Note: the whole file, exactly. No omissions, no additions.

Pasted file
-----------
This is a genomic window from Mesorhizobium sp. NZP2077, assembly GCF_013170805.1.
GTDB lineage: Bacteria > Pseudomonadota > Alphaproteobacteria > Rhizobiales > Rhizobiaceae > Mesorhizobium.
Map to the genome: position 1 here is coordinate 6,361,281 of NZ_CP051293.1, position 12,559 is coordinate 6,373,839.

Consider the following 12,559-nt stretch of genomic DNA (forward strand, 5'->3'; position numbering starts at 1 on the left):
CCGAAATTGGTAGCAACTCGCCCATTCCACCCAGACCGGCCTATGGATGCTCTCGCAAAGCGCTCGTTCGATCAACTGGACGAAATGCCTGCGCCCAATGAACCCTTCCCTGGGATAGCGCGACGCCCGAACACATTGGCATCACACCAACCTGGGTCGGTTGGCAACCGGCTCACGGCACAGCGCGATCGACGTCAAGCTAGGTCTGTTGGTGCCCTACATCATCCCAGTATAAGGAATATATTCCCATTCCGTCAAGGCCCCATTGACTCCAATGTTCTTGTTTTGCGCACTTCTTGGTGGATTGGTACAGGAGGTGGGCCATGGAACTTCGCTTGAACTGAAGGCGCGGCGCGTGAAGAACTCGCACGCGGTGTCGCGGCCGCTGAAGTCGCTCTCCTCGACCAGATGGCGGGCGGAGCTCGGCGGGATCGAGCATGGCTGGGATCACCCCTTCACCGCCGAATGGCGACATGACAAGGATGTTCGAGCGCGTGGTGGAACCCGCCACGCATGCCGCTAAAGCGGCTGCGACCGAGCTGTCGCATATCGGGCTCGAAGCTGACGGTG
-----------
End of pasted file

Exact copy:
This is a genomic window from Mesorhizobium sp. NZP2077, assembly GCF_013170805.1.
GTDB lineage: Bacteria > Pseudomonadota > Alphaproteobacteria > Rhizobiales > Rhizobiaceae > Mesorhizobium.
Map to the genome: position 1 here is coordinate 6,361,281 of NZ_CP051293.1, position 12,559 is coordinate 6,373,839.

Consider the following 12,559-nt stretch of genomic DNA (forward strand, 5'->3'; position numbering starts at 1 on the left):
CCGAAATTGGTAGCAACTCGCCCATTCCACCCAGACCGGCCTATGGATGCTCTCGCAAAGCGCTCGTTCGATCAACTGGACGAAATGCCTGCGCCCAATGAACCCTTCCCTGGGATAGCGCGACGCCCGAACACATTGGCATCACACCAACCTGGGTCGGTTGGCAACCGGCTCACGGCACAGCGCGATCGACGTCAAGCTAGGTCTGTTGGTGCCCTACATCATCCCAGTATAAGGAATATATTCCCATTCCGTCAAGGCCCCATTGACTCCAATGTTCTTGTTTTGCGCACTTCTTGGTGGATTGGTACAGGAGGTGGGCCATGGAACTTCGCTTGAACTGAAGGCGCGGCGCGTGAAGAACTCGCACGCGGTGTCGCGGCCGCTGAAGTCGCTCTCCTCGACCAGATGGCGGGCGGAGCTCGGCGGGATCGAGCATGGCTGGGATCACCCCTTCACCGCCGAATGGCGACATGACAAGGATGTTCGAGCGCGTGGTGGAACCCGCCACGCATGCCGCTAAAGCGGCTGCGACCGAGCTGTCGCATATCGGGCTCGAAGCTGACGGTG